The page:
Cystic Fibrosis

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    Community Voices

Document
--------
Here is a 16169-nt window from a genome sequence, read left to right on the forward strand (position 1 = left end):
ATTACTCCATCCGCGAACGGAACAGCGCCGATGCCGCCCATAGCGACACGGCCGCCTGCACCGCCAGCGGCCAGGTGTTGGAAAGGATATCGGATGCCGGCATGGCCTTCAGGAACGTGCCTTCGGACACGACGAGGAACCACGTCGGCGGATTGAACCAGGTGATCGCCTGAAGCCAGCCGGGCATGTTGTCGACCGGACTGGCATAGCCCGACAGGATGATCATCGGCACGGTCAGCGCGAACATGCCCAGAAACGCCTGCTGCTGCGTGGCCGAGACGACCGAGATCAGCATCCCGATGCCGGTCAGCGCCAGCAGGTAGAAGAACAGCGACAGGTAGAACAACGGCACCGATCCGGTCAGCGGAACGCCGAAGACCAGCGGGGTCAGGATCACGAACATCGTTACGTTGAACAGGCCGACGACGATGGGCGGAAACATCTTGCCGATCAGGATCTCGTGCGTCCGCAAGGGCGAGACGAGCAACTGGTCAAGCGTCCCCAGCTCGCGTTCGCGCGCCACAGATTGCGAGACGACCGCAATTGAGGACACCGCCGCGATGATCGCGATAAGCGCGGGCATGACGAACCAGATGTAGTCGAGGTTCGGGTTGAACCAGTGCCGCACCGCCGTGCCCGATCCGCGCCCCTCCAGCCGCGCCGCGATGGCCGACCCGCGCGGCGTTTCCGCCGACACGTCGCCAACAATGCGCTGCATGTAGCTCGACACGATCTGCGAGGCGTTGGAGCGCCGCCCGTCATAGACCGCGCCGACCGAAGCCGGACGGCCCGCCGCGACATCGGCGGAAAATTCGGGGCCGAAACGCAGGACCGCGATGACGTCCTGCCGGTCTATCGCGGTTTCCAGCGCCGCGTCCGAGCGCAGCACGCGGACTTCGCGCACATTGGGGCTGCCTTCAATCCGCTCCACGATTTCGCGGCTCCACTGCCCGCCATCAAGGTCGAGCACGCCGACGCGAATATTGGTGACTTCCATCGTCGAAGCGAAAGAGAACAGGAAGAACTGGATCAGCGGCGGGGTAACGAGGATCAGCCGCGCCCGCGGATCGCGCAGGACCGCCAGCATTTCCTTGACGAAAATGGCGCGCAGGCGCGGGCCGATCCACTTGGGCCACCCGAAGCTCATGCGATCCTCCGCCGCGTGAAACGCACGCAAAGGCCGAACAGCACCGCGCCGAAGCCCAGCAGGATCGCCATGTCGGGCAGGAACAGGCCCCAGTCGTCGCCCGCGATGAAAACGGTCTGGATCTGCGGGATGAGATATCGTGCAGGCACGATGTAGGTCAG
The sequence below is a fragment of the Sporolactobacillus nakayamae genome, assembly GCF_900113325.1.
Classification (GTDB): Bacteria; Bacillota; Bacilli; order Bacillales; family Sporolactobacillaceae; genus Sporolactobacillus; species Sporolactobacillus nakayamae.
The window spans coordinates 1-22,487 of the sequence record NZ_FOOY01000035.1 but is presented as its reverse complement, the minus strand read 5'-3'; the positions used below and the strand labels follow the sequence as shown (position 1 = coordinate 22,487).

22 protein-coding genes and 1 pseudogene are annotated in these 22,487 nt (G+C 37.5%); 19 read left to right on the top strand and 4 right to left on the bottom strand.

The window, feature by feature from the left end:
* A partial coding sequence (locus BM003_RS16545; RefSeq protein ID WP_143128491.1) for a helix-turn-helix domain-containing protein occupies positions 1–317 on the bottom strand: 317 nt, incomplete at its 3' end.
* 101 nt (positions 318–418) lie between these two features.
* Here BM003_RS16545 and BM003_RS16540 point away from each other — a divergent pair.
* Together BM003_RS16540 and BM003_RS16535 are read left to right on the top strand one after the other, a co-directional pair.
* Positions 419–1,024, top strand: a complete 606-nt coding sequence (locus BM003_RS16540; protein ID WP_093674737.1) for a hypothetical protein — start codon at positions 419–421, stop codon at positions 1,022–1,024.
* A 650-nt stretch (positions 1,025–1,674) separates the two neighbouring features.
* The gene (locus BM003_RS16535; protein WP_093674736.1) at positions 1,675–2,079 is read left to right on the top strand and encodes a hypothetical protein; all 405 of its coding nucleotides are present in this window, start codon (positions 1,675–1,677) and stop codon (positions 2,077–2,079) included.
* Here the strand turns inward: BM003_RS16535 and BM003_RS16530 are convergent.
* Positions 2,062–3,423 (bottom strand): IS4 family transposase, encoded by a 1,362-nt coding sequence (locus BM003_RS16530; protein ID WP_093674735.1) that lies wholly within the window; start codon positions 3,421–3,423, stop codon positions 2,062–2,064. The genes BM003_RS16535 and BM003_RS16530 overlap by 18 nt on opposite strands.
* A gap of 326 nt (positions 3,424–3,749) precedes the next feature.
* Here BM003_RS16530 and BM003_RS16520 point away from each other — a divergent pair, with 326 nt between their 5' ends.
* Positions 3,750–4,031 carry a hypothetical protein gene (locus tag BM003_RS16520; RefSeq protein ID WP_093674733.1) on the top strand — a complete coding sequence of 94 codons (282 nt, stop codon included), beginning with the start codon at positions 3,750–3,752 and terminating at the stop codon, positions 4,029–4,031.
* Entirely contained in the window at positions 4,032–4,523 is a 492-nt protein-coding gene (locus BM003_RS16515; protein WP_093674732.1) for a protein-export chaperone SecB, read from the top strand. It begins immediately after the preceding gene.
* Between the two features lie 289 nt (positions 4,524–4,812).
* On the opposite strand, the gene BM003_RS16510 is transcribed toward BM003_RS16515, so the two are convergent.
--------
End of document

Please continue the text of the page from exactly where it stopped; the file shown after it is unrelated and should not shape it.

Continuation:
Being Diagnosed Late With Atypical Cystic Fibrosis and Having Trust Issues